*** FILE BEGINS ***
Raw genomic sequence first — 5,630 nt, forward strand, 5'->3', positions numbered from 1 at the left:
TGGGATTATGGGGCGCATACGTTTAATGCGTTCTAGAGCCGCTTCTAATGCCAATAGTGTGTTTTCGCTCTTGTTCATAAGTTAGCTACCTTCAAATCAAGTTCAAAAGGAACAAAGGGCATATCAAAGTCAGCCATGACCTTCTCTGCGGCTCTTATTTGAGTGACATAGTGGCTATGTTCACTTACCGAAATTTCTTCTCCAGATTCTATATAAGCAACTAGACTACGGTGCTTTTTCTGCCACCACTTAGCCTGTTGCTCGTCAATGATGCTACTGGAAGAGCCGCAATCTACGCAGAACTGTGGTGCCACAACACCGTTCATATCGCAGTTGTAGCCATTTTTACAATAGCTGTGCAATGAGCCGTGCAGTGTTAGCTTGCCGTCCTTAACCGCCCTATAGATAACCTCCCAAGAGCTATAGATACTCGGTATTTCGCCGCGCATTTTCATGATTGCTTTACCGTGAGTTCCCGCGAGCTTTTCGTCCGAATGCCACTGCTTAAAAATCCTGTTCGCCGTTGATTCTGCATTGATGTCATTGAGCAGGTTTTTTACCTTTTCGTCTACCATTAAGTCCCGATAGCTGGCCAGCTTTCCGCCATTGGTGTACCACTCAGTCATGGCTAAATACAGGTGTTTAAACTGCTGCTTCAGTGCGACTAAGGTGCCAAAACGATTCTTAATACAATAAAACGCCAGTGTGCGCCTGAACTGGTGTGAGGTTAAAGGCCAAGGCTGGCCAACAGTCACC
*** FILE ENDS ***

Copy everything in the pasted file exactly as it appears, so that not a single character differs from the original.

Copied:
Raw genomic sequence first — 5,630 nt, forward strand, 5'->3', positions numbered from 1 at the left:
TGGGATTATGGGGCGCATACGTTTAATGCGTTCTAGAGCCGCTTCTAATGCCAATAGTGTGTTTTCGCTCTTGTTCATAAGTTAGCTACCTTCAAATCAAGTTCAAAAGGAACAAAGGGCATATCAAAGTCAGCCATGACCTTCTCTGCGGCTCTTATTTGAGTGACATAGTGGCTATGTTCACTTACCGAAATTTCTTCTCCAGATTCTATATAAGCAACTAGACTACGGTGCTTTTTCTGCCACCACTTAGCCTGTTGCTCGTCAATGATGCTACTGGAAGAGCCGCAATCTACGCAGAACTGTGGTGCCACAACACCGTTCATATCGCAGTTGTAGCCATTTTTACAATAGCTGTGCAATGAGCCGTGCAGTGTTAGCTTGCCGTCCTTAACCGCCCTATAGATAACCTCCCAAGAGCTATAGATACTCGGTATTTCGCCGCGCATTTTCATGATTGCTTTACCGTGAGTTCCCGCGAGCTTTTCGTCCGAATGCCACTGCTTAAAAATCCTGTTCGCCGTTGATTCTGCATTGATGTCATTGAGCAGGTTTTTTACCTTTTCGTCTACCATTAAGTCCCGATAGCTGGCCAGCTTTCCGCCATTGGTGTACCACTCAGTCATGGCTAAATACAGGTGTTTAAACTGCTGCTTCAGTGCGACTAAGGTGCCAAAACGATTCTTAATACAATAAAACGCCAGTGTGCGCCTGAACTGGTGTGAGGTTAAAGGCCAAGGCTGGCCAACAGTCACC